In light of the fact that Jesus said, “He that believeth and is baptized shall be saved” (Mk. 16:16); that Peter wrote, “Which after a true likeness do also now save you, even baptism” (1 Pet. 3:21); and, that Ananais commanded Paul, “And now why tarriest thou? Arise and be baptized and wash away thy sins” (Acts 22:16), it should not be necessary to ask the question, “Is water baptism essential to salvation?” Yet it is necessary because many question the essentiality of water baptism and multitudes more deny it. Our purpose in these articles is to answer objections to baptism and to defend what the scriptures say about it. From the very outset let it be perfectly clear that when we affirm that water baptism is essential to salvation, we are not affirming that man is saved by water baptism only, nor or we denying man is saved by faith. “Salvation by faith” and “salvation by faith alone” are not synonymous. One is true: “we are saved by faith.” The other is false: “we are saved by faith alone.” The devils believe and tremble yet they are not saved (James 2:19). The Bible teaches we are saved by faith. It also teaches we are not saved by faith alone (James 2:24).
Let us consider the objection to water baptism being essential to salvation by the argument that in the Bible’s golden text water baptism is not mentioned at all. That verse reads, “For God so loved the world that he gave his only begotten son that whosoever believeth in him might not perish but might have everlasting life” (Jn. 3:16). Many, in quoting this verse, say, “John 3:16 tells us that whoever believes in Christ shall not perish. Not one word is mentioned about water baptism. Therefore, water baptism is not essential to salvation.” By the same argument, one could “prove” that faith doesn’t save. Paul was told by Ananias, “Arise and be baptized and wash away thy sins” (Acts 22:16). In this verse not one word is mentioned about faith. If because Jesus did not mention baptism in John 3:16 means that baptism is not essential to salvation, by that same sort of reasoning the fact that Ananias does not mention one word about faith in Acts 22:16 means that faith is not essential to salvation. Were one to so reason on Acts 22:16 he would be wrong; and when one so reasons on John 3:16 his reasoning also would be wrong. The truth is that failure to mention an item does not mean that item is not necessary. Illustration: Does John 3:16 mention repentance being essential to salvation? It does not. It doesn’t even mention repentance. Yet, is repentance essential to salvation? Certainly it is (Lk. 13:3; 2 Peter 3:9). Everyone understands this. So if one understands that although John 3:16 does not mention “repentance,” repentance is still essential to salvation because the Bible says it is; he should, for the same reason, understand baptism is essential to salvation because the Bible says it is.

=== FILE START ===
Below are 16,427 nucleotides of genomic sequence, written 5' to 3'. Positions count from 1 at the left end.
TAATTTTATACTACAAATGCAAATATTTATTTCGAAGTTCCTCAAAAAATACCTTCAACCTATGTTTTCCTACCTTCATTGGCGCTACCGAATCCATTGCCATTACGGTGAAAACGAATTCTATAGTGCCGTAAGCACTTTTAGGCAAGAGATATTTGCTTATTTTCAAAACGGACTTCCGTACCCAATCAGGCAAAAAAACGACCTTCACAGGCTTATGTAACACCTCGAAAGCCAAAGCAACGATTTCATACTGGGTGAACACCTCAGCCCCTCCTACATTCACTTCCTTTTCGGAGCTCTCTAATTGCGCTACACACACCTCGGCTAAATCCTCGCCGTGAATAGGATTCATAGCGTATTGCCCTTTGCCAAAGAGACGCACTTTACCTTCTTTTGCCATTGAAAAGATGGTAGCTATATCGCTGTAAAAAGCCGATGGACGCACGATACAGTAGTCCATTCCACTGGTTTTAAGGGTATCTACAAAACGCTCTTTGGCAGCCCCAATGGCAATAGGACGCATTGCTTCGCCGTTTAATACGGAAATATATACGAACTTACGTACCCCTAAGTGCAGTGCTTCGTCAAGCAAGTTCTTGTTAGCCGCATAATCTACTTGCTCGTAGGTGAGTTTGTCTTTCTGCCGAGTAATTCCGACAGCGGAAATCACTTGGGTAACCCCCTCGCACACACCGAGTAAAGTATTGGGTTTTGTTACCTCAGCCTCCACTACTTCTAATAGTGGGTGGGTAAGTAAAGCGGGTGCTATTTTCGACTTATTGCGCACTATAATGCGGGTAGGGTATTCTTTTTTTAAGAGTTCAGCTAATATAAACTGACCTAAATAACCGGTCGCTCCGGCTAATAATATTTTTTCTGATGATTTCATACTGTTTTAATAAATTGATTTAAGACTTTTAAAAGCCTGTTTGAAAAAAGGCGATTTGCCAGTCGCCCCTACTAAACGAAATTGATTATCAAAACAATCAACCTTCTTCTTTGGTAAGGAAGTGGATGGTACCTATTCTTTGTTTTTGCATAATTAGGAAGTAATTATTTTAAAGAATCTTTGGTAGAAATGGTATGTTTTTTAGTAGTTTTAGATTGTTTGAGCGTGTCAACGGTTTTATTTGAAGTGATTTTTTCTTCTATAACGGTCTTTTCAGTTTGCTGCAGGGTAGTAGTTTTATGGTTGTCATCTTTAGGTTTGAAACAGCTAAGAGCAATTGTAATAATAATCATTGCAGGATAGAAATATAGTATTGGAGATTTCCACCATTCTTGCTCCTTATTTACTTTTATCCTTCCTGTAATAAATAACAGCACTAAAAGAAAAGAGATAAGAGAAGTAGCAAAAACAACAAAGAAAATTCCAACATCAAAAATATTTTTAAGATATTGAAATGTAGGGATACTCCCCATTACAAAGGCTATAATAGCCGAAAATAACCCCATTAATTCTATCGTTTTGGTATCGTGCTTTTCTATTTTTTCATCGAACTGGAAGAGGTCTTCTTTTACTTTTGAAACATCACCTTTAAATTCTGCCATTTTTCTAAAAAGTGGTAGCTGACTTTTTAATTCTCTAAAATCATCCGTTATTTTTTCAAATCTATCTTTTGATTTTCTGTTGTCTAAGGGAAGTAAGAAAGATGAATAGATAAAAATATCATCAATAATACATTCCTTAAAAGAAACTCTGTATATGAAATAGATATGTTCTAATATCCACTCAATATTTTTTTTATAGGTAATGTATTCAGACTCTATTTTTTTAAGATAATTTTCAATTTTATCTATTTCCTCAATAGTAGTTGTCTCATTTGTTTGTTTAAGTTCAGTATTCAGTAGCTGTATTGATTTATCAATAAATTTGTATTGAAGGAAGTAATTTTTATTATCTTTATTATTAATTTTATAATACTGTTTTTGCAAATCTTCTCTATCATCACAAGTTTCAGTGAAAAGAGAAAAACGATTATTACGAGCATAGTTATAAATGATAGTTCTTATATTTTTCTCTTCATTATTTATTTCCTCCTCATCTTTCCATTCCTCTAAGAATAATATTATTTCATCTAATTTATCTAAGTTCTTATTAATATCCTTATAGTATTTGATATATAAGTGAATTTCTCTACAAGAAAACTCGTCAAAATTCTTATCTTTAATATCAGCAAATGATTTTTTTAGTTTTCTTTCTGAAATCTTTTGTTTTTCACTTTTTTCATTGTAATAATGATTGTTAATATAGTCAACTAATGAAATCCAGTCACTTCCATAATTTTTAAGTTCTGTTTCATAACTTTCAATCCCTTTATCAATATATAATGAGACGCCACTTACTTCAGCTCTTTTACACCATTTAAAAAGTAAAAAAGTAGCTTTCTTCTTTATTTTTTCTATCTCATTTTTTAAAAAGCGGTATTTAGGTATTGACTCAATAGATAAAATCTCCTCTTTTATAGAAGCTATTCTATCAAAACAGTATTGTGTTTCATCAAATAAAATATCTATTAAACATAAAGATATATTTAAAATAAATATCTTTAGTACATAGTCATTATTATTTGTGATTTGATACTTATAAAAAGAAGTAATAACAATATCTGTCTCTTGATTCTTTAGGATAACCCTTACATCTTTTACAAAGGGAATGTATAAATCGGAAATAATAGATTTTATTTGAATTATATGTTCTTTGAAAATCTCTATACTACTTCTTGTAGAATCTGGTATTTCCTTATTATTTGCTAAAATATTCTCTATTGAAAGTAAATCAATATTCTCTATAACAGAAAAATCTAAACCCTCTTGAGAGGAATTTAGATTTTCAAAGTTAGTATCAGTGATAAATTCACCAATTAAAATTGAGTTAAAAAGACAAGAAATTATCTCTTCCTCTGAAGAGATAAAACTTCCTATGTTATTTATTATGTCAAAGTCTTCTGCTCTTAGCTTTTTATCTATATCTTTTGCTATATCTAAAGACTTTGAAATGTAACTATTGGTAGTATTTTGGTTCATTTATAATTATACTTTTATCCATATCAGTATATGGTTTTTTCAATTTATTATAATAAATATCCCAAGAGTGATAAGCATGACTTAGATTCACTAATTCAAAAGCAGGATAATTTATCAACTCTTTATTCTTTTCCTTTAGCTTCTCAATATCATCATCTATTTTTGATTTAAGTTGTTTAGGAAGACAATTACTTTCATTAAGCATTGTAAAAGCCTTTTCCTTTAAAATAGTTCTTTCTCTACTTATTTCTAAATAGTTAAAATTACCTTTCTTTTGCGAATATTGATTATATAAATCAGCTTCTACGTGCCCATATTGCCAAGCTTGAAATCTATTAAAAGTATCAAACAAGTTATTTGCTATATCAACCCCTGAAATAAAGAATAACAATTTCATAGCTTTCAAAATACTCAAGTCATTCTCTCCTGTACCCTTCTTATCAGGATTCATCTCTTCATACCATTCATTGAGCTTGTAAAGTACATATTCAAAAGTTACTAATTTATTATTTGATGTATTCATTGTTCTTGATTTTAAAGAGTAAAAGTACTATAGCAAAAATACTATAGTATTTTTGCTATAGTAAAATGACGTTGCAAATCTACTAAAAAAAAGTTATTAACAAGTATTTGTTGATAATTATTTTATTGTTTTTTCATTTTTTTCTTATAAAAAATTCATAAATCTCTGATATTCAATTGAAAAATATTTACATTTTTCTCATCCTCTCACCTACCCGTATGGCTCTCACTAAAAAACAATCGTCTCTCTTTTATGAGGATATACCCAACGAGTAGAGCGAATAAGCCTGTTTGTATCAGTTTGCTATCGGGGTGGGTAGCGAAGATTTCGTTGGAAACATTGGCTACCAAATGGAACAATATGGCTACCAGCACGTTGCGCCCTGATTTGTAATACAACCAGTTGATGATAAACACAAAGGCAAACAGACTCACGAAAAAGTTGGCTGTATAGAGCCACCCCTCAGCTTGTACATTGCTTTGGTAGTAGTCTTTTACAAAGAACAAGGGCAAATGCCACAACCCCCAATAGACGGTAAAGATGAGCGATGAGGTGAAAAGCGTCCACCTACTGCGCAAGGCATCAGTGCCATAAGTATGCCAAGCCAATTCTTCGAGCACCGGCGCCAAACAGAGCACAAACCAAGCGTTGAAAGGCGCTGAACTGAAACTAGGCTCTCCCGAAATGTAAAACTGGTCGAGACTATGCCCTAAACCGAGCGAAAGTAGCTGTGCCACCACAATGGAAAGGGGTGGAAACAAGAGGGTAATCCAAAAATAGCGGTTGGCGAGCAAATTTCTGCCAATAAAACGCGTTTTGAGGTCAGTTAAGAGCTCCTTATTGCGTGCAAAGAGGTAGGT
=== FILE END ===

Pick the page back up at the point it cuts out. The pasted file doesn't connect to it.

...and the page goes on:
There is a Bible principle involved here that all must understand, a principle stated in Psalm 119:160: “The sum of their word is truth.” God does not have to say more than once that a thing is true. Once is enough. This principle is demonstrated over and over again in the four accounts of the life of Christ. One of the few miracles that Jesus worked that all the gospels record is the feeding of the 5,000 (Mt. 14:14-33; Mk. 6:37-52; Lk. 9:10-17; Jn. 6:5-21). All four give the basis details of the multitude and the specific number of loaves and fish Jesus blessed. Three additionally reveal that in the night after that great miracle, Jesus was left alone and the disciples got into a boat to cross to the other side of the sea of Galilee. A storm arose and Jesus determined to cross the sea, doing so by literally walking on the water. The disciples were frightened when they saw Him but He calmed their spirits by telling them it was He. Peter asked Jesus if he could come to Him on the water and the Lord invited him to. Peter began to walk on the water, but seeing the storm began to sink and the Lord saved him. Four accounts tell about the miracle of Jesus feeding the 5,000. Three of them record the storm on the sea. Only one of them (Matthew) told about Peter’s walking on water. Does the fact that only Matthew records this event mean that it didn’t happen because the other two mentioned nothing about it? Who would so argue? No one would deny that baptism is not mention in John 3:16 but who is willing to deny that Jesus said, “He that believeth and is baptized shall be saved” (Mk. 16:16)?